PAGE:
In a world saturated by fast food, fast paced living and increased exposure to environmental toxins, it is imperative that we as parents and adults understand the importance of a robust immune system, especially in our youth.
Our immune system is comprised of certain tissue types, cells, and organs which play a remarkable role in the protection of our bodies. Since the beginning of humankind, our immune systems have always been on alert for potential threats and invaders. However, in the more recent years there has been an increase in overactive immune responses, which if occurs for prolong periods, can lead to chronic health complications and even autoimmune diseases. In addition to overactive immune responses, we also have under-active immune responses, which means our bodies are not responding to serious threats adequately.
Our children are bombarded daily with high exposure rates to toxins, predominately environmental. So how do we as parents combat and protect our tots from terrible diseases? We can guide and educate our children to build optimal immune systems, as a preventative measure against serious pathogens and foreign invaders. Before we dive into the suggested tips for immune boosting, let’s breakdown what our immune system is. We do not need to discuss the extraordinary role that NK (natural killer) cells, macrophages and antigens, but rather we must understand the way our bodies respond to perceived threats.
We have three types of immunological responses, innate, adaptive/acquired, and passive. Innate is exactly what it sounds like, its the immunity we are born with. Adaptive/acquired immunity is constantly evolving, and is formed by exposure to disease and through vaccinations. Passive immunity is usually referred to as a “redirected” or “borrowed” immune response, while it’s effective it is typically very short lived. Now that we have a general understanding of our immunological responses, we can begin to apply some natural methods which will not only support, but boost your child’s immunity for optimal health.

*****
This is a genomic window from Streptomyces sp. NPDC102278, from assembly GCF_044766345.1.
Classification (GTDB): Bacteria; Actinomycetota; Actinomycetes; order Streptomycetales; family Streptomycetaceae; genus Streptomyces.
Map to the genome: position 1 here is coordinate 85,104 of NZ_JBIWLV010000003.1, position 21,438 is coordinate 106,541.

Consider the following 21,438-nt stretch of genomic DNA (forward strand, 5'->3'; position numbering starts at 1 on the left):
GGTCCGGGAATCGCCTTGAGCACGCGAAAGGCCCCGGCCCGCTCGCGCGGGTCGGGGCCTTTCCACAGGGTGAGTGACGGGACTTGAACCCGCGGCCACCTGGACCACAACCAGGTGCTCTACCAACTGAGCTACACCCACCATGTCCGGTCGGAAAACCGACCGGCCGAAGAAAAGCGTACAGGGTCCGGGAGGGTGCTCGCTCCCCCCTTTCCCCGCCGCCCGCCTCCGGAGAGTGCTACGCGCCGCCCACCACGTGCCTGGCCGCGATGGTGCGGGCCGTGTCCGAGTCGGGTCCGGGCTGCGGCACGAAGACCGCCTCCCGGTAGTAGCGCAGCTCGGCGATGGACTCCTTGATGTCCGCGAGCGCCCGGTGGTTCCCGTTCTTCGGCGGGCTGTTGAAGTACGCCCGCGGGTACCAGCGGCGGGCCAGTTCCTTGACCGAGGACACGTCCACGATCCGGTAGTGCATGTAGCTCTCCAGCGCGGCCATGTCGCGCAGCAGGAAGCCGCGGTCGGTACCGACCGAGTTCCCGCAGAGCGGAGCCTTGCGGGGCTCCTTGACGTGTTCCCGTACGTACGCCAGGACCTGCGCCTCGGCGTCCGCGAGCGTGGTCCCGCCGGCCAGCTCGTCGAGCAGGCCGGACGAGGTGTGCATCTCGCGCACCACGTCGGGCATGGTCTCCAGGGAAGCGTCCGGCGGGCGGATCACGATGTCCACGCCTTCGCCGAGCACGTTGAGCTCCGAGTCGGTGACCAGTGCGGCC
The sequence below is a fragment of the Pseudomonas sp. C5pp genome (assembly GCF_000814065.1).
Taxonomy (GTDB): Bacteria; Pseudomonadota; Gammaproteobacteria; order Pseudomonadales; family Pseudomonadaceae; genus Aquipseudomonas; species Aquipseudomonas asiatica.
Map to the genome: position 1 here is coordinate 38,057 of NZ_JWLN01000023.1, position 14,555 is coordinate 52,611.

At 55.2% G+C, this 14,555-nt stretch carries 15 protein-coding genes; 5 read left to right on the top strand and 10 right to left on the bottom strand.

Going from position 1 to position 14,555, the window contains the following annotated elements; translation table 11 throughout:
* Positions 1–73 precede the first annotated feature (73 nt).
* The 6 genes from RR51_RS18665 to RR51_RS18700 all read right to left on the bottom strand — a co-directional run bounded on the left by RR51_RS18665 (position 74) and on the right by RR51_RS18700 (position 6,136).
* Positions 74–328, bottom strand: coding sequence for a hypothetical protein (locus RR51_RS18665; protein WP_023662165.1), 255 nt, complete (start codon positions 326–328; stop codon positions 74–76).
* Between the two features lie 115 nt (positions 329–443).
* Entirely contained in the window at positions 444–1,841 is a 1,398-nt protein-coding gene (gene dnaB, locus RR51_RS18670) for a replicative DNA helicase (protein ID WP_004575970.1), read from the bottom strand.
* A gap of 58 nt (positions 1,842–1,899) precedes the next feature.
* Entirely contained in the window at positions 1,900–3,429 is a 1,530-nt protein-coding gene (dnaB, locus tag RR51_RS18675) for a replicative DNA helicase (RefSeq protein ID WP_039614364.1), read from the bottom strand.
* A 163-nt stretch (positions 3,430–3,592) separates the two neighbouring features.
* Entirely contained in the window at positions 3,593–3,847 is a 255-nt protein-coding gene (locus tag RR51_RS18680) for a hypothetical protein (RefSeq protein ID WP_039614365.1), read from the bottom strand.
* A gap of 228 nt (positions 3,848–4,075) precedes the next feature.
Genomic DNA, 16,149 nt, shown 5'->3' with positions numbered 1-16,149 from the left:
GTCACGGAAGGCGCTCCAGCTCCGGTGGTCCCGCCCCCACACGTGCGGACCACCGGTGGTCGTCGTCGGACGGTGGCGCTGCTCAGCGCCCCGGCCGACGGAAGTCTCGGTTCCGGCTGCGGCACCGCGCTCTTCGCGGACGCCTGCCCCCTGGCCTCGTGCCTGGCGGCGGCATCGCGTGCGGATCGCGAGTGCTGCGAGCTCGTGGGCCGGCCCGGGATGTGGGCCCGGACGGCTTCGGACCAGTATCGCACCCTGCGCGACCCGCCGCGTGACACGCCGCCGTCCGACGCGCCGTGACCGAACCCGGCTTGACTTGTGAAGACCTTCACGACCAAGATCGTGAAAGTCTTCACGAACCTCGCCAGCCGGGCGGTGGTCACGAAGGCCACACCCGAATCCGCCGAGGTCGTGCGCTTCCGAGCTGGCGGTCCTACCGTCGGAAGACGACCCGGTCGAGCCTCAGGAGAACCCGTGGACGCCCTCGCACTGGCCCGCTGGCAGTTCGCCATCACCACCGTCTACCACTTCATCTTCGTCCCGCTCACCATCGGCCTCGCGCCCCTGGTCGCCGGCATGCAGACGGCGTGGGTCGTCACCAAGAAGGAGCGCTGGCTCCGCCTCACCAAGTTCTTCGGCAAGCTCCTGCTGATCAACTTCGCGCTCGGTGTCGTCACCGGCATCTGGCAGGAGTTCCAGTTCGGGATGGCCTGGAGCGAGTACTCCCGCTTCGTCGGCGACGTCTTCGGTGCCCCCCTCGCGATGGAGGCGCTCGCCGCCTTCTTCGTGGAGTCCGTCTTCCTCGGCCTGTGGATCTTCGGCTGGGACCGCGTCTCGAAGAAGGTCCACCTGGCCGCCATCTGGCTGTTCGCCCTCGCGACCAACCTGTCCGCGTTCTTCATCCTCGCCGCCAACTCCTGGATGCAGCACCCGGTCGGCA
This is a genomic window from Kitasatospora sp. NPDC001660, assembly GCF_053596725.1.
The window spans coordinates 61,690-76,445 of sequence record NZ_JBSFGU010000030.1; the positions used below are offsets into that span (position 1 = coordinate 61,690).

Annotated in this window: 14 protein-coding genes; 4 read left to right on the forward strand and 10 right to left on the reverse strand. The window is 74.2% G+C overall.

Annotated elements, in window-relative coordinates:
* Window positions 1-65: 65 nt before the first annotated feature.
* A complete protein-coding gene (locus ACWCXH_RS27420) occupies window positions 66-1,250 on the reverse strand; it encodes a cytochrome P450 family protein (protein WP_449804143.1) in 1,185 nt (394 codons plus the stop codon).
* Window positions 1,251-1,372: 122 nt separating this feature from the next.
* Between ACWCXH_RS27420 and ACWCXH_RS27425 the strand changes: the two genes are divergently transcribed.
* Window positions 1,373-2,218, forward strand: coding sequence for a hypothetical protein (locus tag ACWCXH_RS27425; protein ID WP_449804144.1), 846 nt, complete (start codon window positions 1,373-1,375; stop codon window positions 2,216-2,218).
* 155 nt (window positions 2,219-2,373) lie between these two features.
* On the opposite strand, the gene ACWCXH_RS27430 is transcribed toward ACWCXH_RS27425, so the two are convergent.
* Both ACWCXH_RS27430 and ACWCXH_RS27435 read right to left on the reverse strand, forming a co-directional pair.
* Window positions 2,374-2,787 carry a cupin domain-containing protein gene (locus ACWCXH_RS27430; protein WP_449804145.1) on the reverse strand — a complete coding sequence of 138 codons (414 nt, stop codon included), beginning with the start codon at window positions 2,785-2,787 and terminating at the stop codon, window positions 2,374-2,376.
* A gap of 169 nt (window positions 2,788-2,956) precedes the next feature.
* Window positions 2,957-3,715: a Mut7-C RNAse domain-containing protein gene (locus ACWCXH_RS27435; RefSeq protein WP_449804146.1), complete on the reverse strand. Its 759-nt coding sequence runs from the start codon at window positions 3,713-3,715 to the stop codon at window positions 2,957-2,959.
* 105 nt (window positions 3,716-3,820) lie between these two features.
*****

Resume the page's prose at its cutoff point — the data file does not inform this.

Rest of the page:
- Proper nutrition is vital for a thriving child and their immune systems. Without adequate levels of vitamins and minerals we leave our children’s body depleted of real energy and the proper mechanisms too illicit an effective immune response. You would think that malnutrition only occurs in poverty stricken countries, which isn’t the case. We are seeing a significant rise in cases of malnourishment amongst children due to poor dietary habits. Childhood is a state of rapid growth mentally, physically and emotionally, which means the demands for vitamins and minerals are that much more important.
- Breast feeding really does give your infant an added protection against pathogens that the mother has already been exposed too, and successfully fought off. This is an example of passive immunity, and while it is short lived it is effective and essential for newborns who have nearly no adaptive immunity.
- Reduce cortisol levels (stress hormone) in your home. You can do this by limiting screen time, participating in active play with your child, and encouraging them to go outside and play. When cortisol levels are elevated, it inhibits the immune response and as a result can weaken and/or delay the response entirely. Additionally, adequate amounts of sleep are required for optimal cortisol levels. Ensure that you have a well balanced nighttime routine to allow for the maximum amount of sleep time.
- Stay hydrated, with filtered water. Our bodies eliminate waste via urine, sweat and fecal matter. Without sufficient water consumption our children will have a difficult time expelling waste from their body. If this occurs regularly, it can cause the body to become overwhelmed. Staying hydrated means drinking water, not supplementing with high fructose juices and soda’s which cause more accumulation of waste in the body.
- Let them eat dirt. Just kidding, don’t encourage your child to eat dirt however, you can encourage them to get dirty. Going outside and playing can boost your child’s immune systems for numerous reasons such as, increased vitamin D synthesis, excretion of waste via sweat, and increased exposure to less serious pathogens allowing their adaptive immune system to build up
Jessy Goldthorpe, AMCC student